By the end of March, that state had 640 cases compared to 94 last year at this time. At this rate, it could put Washington “on pace to have the highest number of recorded cases in decades,” according to the health department’s press release.
So far, there are no reported deaths. The last reported death from whooping cough was in 2011, where two people died.
The highly contagious disease is preventable through a series of vaccines. It is recommended children begin receiving the series as early as 2 months old and finish the round by the age of four or six years of age. Once the initial series of shots are completed, a child does not need to receive the booster shot until they are at least 11 years old. It is recommended to receive the booster every 10 years after that during adulthood.
A recent study that researched the outbreak in California in 2010 found that immunized children between eight and 12 years old were more likely to catch the bacterial disease than kids of other ages. This suggests the childhood vaccine wears off as kids get older.
“We have a real belief that the durability (of the vaccine) is not what was imagined,” Dr. David Witt, an infectious disease specialist at Kaiser Permanente Medical Center in San Rafael, California, and senior author of the study told Reuters Health.
The study compared kids who got whooping cough aka pertussis, to the more than 22,000 kids in the medical centers database who didn’t. They discovered that the vaccine is effective about 50 percent of the time for all kids and only 24 percent effective for those between the eight and 12 year old group.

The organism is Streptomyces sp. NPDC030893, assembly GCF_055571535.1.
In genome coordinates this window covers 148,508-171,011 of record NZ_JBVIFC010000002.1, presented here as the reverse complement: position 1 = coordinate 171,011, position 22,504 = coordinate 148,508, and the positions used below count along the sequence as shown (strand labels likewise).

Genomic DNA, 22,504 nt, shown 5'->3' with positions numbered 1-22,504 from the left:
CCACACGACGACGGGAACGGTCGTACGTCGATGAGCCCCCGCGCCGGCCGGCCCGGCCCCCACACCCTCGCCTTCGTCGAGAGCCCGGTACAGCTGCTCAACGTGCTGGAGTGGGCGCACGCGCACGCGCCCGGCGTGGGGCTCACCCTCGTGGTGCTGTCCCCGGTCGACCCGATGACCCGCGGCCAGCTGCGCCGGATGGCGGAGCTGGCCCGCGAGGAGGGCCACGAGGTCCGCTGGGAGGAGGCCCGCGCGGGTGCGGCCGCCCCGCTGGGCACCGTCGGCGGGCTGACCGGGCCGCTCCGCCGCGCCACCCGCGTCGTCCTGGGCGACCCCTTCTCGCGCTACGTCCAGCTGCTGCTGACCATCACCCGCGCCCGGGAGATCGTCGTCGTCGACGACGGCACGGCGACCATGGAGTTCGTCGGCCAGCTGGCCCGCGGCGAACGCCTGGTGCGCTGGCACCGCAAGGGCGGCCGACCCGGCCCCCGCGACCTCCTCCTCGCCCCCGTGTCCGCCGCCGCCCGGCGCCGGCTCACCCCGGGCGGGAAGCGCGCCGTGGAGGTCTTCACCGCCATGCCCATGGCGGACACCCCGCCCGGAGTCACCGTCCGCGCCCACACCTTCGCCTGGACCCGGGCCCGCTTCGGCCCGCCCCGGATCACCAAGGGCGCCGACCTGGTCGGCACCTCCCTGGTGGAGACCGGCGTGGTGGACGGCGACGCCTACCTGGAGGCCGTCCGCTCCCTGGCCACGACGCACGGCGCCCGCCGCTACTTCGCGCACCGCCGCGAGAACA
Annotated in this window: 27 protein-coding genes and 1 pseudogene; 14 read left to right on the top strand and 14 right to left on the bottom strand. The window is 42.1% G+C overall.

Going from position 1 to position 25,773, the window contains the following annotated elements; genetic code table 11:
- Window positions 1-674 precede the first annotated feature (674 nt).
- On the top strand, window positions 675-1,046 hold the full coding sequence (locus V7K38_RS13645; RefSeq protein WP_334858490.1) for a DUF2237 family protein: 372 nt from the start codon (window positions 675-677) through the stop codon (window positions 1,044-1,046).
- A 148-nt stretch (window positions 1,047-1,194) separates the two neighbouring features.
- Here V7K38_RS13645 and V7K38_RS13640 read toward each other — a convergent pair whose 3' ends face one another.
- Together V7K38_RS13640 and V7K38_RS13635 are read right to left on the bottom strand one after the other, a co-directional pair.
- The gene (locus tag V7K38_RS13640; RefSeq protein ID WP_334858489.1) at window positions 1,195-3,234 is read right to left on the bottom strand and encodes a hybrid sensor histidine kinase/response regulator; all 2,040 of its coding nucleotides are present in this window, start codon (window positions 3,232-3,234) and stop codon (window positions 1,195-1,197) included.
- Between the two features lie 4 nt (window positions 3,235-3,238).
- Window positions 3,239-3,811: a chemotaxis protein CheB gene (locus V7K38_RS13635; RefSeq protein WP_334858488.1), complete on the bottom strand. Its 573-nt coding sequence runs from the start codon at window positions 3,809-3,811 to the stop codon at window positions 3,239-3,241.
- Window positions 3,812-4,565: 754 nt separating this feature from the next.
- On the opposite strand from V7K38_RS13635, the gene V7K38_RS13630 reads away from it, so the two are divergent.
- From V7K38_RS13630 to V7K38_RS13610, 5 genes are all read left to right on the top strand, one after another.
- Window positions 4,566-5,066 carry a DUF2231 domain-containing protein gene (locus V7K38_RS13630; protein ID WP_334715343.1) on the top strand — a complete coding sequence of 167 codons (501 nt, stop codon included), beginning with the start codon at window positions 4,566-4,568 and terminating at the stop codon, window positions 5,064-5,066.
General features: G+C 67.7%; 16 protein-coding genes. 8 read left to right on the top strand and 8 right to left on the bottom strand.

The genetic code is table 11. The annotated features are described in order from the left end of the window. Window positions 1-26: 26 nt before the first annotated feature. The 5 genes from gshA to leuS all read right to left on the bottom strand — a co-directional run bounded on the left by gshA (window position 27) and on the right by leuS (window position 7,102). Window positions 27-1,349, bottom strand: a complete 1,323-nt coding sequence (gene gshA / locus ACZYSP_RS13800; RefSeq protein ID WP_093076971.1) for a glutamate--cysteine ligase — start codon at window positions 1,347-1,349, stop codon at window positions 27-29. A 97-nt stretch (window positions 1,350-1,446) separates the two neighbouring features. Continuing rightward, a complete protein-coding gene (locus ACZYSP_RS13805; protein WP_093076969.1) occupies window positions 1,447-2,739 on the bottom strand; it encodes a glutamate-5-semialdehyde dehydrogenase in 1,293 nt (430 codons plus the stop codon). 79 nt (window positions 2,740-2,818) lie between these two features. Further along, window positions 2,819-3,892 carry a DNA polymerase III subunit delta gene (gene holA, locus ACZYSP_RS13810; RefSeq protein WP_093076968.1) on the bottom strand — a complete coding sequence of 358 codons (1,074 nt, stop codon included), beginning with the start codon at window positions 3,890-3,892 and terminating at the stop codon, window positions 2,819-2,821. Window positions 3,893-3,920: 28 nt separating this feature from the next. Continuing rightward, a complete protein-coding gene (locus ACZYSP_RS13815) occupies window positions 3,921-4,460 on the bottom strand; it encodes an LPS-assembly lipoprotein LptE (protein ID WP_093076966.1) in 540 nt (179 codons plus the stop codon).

Witt points out that 24 percent is still better than no protection but would obviously like to see the numbers higher.
It has always been known by health specialists and officials that the vaccine’s protection fades over time and is why they recommend getting the booster shot as an adult. What they are discovering, is the vaccine is not as durable as they once believed.
Even with this new knowledge, it is still important to get your children vaccinated. Immunized kids who do catch whooping cough do not get as sick as those who did not.
Infants are at most risk of becoming seriously sick from the disease since they are too young to receive the vaccine. The CDC encourages adults and pregnant women to get the booster as a way to protect the infants, by preventing the adults to pass it to the young child
Public service announcements have begun to air in Washington state. The announcement features a mother who lost her baby to whooping cough last year. In 2010, 9,000 people were infected by whooping cough with it killing 10 infants in California.